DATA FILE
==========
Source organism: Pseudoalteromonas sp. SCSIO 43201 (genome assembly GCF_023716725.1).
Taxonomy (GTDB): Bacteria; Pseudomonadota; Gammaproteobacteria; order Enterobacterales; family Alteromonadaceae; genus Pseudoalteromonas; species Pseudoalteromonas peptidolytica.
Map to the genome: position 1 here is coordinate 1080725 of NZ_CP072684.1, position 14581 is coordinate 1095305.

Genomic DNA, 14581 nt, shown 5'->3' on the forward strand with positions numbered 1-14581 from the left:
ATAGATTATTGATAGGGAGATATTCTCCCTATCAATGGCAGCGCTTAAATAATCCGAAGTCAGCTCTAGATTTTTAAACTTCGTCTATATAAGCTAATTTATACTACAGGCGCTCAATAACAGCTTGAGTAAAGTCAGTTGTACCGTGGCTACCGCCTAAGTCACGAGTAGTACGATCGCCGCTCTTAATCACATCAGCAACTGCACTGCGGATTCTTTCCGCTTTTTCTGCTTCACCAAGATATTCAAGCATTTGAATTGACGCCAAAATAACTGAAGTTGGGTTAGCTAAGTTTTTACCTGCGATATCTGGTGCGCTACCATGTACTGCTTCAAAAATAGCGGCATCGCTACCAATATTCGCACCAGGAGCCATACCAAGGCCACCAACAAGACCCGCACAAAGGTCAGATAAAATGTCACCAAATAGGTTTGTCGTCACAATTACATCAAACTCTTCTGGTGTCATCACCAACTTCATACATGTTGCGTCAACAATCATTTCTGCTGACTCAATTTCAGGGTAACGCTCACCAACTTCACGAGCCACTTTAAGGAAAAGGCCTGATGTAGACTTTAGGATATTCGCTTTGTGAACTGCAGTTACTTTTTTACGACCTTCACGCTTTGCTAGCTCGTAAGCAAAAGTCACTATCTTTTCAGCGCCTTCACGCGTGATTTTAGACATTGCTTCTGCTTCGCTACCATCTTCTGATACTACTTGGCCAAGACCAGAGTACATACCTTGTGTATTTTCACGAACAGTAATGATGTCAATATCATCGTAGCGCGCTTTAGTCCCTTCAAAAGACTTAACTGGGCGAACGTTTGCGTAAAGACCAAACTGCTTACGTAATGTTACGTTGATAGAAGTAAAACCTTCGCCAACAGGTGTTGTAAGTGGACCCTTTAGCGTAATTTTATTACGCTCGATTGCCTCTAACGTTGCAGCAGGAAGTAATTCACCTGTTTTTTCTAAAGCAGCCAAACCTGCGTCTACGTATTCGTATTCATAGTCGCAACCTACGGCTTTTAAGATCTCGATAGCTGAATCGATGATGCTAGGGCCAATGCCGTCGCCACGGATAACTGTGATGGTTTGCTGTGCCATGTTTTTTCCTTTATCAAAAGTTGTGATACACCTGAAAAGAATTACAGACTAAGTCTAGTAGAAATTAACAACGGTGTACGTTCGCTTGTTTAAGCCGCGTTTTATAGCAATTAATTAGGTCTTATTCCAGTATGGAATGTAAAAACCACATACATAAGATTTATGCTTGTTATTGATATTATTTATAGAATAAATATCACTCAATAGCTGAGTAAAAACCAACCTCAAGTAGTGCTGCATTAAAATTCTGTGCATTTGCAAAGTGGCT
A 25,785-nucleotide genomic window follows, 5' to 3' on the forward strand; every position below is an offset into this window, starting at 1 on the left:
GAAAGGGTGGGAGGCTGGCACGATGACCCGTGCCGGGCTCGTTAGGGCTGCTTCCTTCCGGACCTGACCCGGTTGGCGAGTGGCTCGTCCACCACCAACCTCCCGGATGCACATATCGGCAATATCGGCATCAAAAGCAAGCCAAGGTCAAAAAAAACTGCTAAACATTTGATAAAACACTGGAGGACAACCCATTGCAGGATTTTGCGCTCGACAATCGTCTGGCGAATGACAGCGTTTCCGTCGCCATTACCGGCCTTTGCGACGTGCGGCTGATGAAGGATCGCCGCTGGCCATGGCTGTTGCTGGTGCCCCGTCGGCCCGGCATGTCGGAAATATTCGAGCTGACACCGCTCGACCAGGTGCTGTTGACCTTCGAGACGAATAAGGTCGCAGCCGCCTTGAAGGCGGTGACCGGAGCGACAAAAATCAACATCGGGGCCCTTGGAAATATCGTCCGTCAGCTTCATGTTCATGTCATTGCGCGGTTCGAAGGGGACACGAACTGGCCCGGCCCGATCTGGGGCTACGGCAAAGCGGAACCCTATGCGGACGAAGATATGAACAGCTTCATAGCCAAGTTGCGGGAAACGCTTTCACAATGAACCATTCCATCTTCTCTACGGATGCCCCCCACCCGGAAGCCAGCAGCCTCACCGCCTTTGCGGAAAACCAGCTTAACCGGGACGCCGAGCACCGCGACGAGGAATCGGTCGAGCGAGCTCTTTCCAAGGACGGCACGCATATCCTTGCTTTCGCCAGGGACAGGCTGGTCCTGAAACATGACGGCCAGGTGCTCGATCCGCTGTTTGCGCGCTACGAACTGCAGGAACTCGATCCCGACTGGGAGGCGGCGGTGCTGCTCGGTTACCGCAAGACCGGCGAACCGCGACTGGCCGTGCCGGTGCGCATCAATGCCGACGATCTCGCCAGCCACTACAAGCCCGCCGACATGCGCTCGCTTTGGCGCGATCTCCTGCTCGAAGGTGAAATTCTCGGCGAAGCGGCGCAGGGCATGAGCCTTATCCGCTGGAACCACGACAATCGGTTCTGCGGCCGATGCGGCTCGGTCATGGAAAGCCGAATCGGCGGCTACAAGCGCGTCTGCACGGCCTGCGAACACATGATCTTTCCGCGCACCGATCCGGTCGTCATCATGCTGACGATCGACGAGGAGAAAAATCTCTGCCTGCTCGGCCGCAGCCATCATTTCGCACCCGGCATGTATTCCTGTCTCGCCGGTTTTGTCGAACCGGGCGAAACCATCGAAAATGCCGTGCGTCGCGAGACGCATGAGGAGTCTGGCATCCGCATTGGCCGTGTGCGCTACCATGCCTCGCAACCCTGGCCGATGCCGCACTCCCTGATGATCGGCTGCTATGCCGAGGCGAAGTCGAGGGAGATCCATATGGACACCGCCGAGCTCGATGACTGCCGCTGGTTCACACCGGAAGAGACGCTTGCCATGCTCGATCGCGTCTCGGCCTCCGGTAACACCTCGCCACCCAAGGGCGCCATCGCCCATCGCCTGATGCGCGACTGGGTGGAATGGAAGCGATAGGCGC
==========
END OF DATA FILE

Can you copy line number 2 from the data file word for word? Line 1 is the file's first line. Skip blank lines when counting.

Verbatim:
Taxonomy (GTDB): Bacteria; Pseudomonadota; Gammaproteobacteria; order Enterobacterales; family Alteromonadaceae; genus Pseudoalteromonas; species Pseudoalteromonas peptidolytica.